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Four teams, four Cinderella stories


I don’t think it would be fair to call the 2011 NCAA tournament the greatest tournament of all-time. At least not yet.

The first half of the first day was outstanding. There were a couple of classics during the tournament’s round of 32. The Sweet 16 featured plenty of intrigue, and the Elite 8 was as good as any Elite 8 since 2005.

But does that make the best NCAA tournament of all-time?

Who knows. That answer is far too subjective -- and far too reliant on where you happened to attend undergrad -- to have a definitive answer. It also depends on your definition of great. There are plenty of fans out there that think that the 2008 Final Four, in which all four No. 1 seeds advanced for the first time, was the greatest Final Four of all time. There is an equally large faction that considers this year’s Final Four, in which we don’t have a No. 1 or No. 2 seed for the first time ever and have the highest total seeds in tournament history, to be the greatest ever.

Arguing greatness is, in the end, pointless. Everyone has a different definition and a precious few will be convinced to change their opinion.

But the one thing we can agree on is that this NCAA tournament may be the most unexpected and unconventional. I’d go as far as to say that each of the four teams in this NCAA tournament can be considered a cinderella of sorts.

None of the four teams headed to Houston were supposed to here.

East region champ: No. 4 Kentucky

This wasn’t supposed to be the year that Kentucky made the Final Four.

This was supposed to be their in-between season, with a loaded recruiting class coming to campus next year.

Kentucky sent five players to the first round of the NBA draft in 2010. Everyone knew John Wall and DeMarcus Cousins were going to be gone after one season. Big Blue Nation probably got two extra years out of Patrick Patterson, who could have been a lottery pick as a freshman. But two of those first rounders, Eric Bledsoe and Daniel Orton, were surprise departures. Combine those losses with the decision by the NCAA to render Enes Kanter permanently ineligible, and this Kentucky team was left with just a six-man rotation.

Three of those players were highly touted freshmen. The other three? DeAndre Liggins, Darius Miller and Josh Harrellson. Liggins and Miller were top-50 recruits who had underperformed in their two seasons in Lexington. Harrellson was a JuCo transfer known more for being a fan favorite and the team’s resident jokester than an interior force.

And although Big Blue Nation probably would disagree with me, the Wildcats probably deserved their four seed. This is a group that underperformed throughout the regular season, struggling away from Rupp Arena and finishing at 10-6 in a weak SEC.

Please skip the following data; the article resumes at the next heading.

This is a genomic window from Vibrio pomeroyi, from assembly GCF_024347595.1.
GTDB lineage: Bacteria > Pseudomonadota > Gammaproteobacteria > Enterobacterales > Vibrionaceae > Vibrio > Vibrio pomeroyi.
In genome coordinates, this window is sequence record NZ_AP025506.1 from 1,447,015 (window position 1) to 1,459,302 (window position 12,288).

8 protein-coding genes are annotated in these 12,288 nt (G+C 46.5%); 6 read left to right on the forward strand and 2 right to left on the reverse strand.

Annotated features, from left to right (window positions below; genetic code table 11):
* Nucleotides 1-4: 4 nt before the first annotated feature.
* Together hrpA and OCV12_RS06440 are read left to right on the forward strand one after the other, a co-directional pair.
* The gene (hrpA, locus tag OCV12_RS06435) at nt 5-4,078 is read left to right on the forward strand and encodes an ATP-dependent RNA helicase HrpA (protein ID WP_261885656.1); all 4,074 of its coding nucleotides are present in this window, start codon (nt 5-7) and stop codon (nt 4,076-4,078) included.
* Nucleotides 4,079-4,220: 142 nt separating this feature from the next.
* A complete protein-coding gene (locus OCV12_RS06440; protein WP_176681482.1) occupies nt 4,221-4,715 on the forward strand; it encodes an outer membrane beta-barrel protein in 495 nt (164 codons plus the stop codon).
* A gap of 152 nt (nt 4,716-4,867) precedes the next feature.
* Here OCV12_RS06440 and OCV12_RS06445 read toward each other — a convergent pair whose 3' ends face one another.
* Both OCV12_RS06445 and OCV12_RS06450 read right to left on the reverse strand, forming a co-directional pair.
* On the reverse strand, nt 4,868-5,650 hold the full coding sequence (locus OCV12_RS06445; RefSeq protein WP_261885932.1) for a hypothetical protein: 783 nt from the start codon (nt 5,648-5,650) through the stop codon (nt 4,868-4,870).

But something happened in March.

Something clicked.

Harrellson has become a monster in the paint, using every bit of skill in his 6-foot-11, 250-pound frame to become a blue-collar workhorse. Liggins has developed into a defensive stopper that, at 6-6, is to the Wildcats what Chris Kramer was to Purdue and David Lighty was to Ohio State. Miller has become a knock-down shooter with a knack for making a big play.

It feels weird touting Kentucky as an underdog, but that is what they were just three weeks ago. The NCAA tournament is all about matchups and who gels at the right time.

And this Kentucky team has gelled. The Wildcats are playing their best basketball of the season, they are getting significant contributions from everyone on the floor, and they are in the Final Four after beating both Ohio State and North Carolina despite not having gotten anything close to their best player’s (Terrence Jones) best basketball.

West region champ: No. 3 UConn

Back in May, when UConn received their Notice of Allegations from the NCAA, I questioned whether it would be the death penalty for UConn basketball.

And although it looks quite silly now, based on what has happened in the last 10 months -- well, the last month -- knowing what I know now, my opinion would not have changed.

That should tell you just how impressive this run has been for the Huskies.

UConn was picked 10th in the Big East in the preseason, and rightfully so. NCAA sanctions hung over the Huskies, with a head coach who appeared to be one step from a convalescent home, and with a young and unproven roster surrounding a 6-foot-nothing point guard who still had a ways to go before his skill set caught up with his tools.

After a terrific non-conference portion of the schedule, which included a Maui Invitational title and a win at Texas, the Huskies came back to earth in Big East play. They went 4-9 against the 11 Big East teams that made the NCAA tournament, lost four of their last five games in the regular season, and finished ninth in the Big East and playing on the Big East tournament’s first day.